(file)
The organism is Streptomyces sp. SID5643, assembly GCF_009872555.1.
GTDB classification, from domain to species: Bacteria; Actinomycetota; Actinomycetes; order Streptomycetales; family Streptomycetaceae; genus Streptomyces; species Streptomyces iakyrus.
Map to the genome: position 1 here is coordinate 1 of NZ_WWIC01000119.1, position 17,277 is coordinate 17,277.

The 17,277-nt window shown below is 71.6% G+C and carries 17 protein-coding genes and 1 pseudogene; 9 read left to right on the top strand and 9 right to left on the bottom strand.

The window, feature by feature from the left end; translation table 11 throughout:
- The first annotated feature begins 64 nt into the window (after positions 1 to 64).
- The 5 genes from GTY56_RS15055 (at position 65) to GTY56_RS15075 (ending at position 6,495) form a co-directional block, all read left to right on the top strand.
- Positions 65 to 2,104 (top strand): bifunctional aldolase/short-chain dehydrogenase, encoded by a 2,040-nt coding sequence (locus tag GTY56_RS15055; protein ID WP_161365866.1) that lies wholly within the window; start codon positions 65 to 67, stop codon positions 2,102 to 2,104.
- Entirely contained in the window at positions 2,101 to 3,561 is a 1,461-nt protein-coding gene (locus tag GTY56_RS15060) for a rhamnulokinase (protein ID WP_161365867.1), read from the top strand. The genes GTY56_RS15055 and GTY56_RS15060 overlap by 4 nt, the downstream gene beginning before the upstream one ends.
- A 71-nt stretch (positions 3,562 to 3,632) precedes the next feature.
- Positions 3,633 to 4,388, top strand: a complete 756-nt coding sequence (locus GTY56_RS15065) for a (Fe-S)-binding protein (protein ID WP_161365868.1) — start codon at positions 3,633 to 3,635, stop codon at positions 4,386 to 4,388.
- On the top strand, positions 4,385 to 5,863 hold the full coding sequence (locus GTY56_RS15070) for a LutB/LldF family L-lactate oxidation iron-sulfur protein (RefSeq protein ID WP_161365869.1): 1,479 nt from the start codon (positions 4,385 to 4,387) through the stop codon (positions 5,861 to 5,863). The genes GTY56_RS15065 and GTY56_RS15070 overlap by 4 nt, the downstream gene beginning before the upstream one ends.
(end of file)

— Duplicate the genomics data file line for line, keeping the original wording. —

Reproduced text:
The organism is Streptomyces sp. SID5643, assembly GCF_009872555.1.
GTDB classification, from domain to species: Bacteria; Actinomycetota; Actinomycetes; order Streptomycetales; family Streptomycetaceae; genus Streptomyces; species Streptomyces iakyrus.
Map to the genome: position 1 here is coordinate 1 of NZ_WWIC01000119.1, position 17,277 is coordinate 17,277.

The 17,277-nt window shown below is 71.6% G+C and carries 17 protein-coding genes and 1 pseudogene; 9 read left to right on the top strand and 9 right to left on the bottom strand.

The window, feature by feature from the left end; translation table 11 throughout:
- The first annotated feature begins 64 nt into the window (after positions 1 to 64).
- The 5 genes from GTY56_RS15055 (at position 65) to GTY56_RS15075 (ending at position 6,495) form a co-directional block, all read left to right on the top strand.
- Positions 65 to 2,104 (top strand): bifunctional aldolase/short-chain dehydrogenase, encoded by a 2,040-nt coding sequence (locus tag GTY56_RS15055; protein ID WP_161365866.1) that lies wholly within the window; start codon positions 65 to 67, stop codon positions 2,102 to 2,104.
- Entirely contained in the window at positions 2,101 to 3,561 is a 1,461-nt protein-coding gene (locus tag GTY56_RS15060) for a rhamnulokinase (protein ID WP_161365867.1), read from the top strand. The genes GTY56_RS15055 and GTY56_RS15060 overlap by 4 nt, the downstream gene beginning before the upstream one ends.
- A 71-nt stretch (positions 3,562 to 3,632) precedes the next feature.
- Positions 3,633 to 4,388, top strand: a complete 756-nt coding sequence (locus GTY56_RS15065) for a (Fe-S)-binding protein (protein ID WP_161365868.1) — start codon at positions 3,633 to 3,635, stop codon at positions 4,386 to 4,388.
- On the top strand, positions 4,385 to 5,863 hold the full coding sequence (locus GTY56_RS15070) for a LutB/LldF family L-lactate oxidation iron-sulfur protein (RefSeq protein ID WP_161365869.1): 1,479 nt from the start codon (positions 4,385 to 4,387) through the stop codon (positions 5,861 to 5,863). The genes GTY56_RS15065 and GTY56_RS15070 overlap by 4 nt, the downstream gene beginning before the upstream one ends.